ATLANTA — Voters have rejected a penny sales tax referendum to pay for transportation projects in nine of 12 regions in Georgia, including in metro Atlanta, unofficial returns show.
The penny sales tax to pay for billions in transportation projects over the next decade was a draw for many voters in Tuesday’s primary election. The issue was on the primary ballot in 12 districts around the state, with voters in each region deciding whether to levy the tax to pay for road and transit projects in their communities. Statewide approval was not required. The Atlanta region stood the most to gain.
Each district decided its own fate, with regions that rejected the plan getting nothing. The Coastal Region that includes Bryan County rejected the transportation tax, 58 percent to 43 percent. The measure also went down across four other north Georgia districts and in the southern, southwest and middle Georgia districts.
The Central Savannah, River Valley and Heart of Georgia districts all approved the measure.
In metro Atlanta, supporters estimated the tax would generate more than $8.4 billion between 2013 and 2022.
The 10-county metro Atlanta region stretches from Cherokee to Fayette counties, including Gwinnett, DeKalb, Fulton and Cobb counties — among the state’s most populous.
The referendum was years in the making at the legislative level, and many lawmakers touted the choice as one of local control for communities. Regional commissions gathered public input for months before coming up with local project lists of varying scale and budget.
Critics derided the proposal as an unfair tax on the poor that wouldn’t deal with the problems of sprawl. Tuesday’s vote “shows the power of the people,” said Debbie Dooley, Georgia Tea Party Patriots state coordinator and an outspoken opponent of the measure.
“They ran a top-down, PR campaign, whereas we ran a bottom-up, true grassroots political campaign,” Dooley said Tuesday. “The people are sending a message, and elected officials would do well to take heed: You aren’t getting any more of our tax dollars until you can show you’re responsible and can be trusted with the money you have now.”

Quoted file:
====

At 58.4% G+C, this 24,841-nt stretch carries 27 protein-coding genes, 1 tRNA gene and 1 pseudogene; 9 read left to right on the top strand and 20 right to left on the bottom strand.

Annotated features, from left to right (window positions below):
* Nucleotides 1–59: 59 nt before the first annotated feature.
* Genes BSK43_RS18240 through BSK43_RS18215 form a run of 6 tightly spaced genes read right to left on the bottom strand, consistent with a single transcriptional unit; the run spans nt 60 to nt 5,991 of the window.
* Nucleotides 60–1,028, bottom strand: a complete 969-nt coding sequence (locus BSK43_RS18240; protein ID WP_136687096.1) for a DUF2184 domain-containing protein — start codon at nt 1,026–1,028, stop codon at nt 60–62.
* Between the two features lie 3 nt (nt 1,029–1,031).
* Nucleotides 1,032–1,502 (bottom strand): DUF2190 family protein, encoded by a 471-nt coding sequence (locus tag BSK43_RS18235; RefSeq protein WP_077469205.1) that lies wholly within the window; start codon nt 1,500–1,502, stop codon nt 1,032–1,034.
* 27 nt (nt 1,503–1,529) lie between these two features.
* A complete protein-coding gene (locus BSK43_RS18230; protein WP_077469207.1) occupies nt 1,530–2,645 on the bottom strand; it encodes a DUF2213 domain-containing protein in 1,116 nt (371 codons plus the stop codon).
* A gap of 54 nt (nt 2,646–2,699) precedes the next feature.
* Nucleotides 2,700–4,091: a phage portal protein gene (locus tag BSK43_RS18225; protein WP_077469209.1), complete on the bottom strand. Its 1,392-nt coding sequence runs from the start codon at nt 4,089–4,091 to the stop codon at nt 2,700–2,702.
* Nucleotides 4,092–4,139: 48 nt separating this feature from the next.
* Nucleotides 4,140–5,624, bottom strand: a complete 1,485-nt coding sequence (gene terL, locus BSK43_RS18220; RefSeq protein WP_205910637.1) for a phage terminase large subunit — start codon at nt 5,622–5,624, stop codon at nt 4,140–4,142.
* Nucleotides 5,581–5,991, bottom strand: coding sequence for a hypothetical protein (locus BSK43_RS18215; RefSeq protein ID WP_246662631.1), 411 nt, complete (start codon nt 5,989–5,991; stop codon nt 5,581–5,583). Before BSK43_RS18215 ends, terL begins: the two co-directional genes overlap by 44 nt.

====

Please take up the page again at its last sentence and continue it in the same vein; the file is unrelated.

Supporters included Republican Gov. Nathan Deal and Atlanta Mayor Kasim Reed, a Democrat; they were increasingly visible in the days leading up to the vote.
They tied the tax to Georgia’s economic future and promised the infrastructure projects would ease traffic congestion for frustrated commuters.
Reed, who crisscrossed the city in the final stretch of the campaign, conceded defeat late Tuesday but remained committed to the issue.
“I respect the decision of the voters, but tomorrow I’m going to wake up and work just as hard to change their minds,” he told supporters at a rally.
In a statement, Deal also expressed disappointment in the outcome of the vote.
“Given state budget constraints, significant reductions in federal funding and the long time it takes to get projects completed, the rejection of the T-SPLOST significantly reduces our capacity to add infrastructure in a timely fashion,” the governor said. “This is not the end of the discussion; it’s merely a transition point. There’s a consensus among Georgians that we need transportation investment, and we must more forward by working with the resources available.”
Supporters spent $8 million trying to convince voters that the plan would add jobs, ease congestion and improve the quality of life — making the campaign one of the most expensive in state history.
Critics, who spent far less, blasted the plan as not only the heftiest tax proposal in state history, but as a false strategy that failed to encourage smart growth.
Tea party members, the state NAACP and the Sierra Club comprised an unlikely coalition that opposed the referendum, relying on e-mail and social media to urge voters to defeat the measure.
Steven White cast his ballot in Marietta, and said he voted against the transportation tax because he didn’t think the projects would shorten his commute.